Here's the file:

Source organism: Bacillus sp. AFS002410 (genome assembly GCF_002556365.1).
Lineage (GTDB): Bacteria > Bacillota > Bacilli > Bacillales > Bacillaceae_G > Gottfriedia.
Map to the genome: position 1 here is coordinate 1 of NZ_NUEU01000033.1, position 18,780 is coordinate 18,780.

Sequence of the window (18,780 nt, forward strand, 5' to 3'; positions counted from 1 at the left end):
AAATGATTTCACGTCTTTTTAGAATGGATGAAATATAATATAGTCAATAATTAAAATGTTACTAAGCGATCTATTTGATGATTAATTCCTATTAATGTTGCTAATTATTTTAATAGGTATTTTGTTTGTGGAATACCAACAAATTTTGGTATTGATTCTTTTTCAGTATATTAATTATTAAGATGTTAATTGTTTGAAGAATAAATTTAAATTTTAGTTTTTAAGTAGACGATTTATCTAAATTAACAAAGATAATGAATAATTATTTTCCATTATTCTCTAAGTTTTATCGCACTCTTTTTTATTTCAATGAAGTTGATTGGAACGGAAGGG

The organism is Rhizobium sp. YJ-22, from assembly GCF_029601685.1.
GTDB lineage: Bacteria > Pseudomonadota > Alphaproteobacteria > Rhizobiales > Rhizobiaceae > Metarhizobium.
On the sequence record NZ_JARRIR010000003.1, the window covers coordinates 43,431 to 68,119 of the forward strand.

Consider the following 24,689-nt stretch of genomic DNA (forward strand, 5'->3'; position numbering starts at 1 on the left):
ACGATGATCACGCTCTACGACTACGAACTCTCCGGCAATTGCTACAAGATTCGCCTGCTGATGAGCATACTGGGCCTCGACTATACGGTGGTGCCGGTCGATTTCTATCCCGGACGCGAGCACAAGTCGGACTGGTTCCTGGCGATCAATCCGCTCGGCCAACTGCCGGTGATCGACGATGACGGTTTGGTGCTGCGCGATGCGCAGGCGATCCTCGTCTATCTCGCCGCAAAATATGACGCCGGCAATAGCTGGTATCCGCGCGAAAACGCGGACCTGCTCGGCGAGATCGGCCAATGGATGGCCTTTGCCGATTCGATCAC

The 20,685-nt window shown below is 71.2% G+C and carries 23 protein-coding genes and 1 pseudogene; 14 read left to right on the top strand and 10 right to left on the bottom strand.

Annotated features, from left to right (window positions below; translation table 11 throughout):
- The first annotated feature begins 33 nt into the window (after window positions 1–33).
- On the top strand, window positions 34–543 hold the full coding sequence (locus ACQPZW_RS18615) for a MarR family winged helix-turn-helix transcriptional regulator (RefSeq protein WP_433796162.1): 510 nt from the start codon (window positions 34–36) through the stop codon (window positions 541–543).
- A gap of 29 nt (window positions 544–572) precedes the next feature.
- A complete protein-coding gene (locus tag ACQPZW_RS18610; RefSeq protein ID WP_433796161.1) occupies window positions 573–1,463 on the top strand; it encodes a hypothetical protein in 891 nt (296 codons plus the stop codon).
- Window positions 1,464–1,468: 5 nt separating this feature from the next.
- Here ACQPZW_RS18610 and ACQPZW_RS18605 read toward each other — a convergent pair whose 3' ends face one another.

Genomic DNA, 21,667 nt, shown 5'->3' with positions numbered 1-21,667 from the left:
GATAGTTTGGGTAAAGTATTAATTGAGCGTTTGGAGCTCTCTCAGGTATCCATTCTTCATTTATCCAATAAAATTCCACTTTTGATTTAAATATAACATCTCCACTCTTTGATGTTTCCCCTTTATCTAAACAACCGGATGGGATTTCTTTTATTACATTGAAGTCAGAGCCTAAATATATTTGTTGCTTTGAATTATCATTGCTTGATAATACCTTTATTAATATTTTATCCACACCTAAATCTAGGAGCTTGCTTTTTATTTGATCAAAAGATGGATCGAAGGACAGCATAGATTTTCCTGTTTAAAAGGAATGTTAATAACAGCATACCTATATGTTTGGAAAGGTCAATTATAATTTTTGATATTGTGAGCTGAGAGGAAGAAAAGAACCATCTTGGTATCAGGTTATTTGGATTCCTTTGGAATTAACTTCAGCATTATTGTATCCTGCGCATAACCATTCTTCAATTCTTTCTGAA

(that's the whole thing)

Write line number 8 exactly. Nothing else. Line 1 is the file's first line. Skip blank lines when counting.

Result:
On the sequence record NZ_JARRIR010000003.1, the window covers coordinates 43,431 to 68,119 of the forward strand.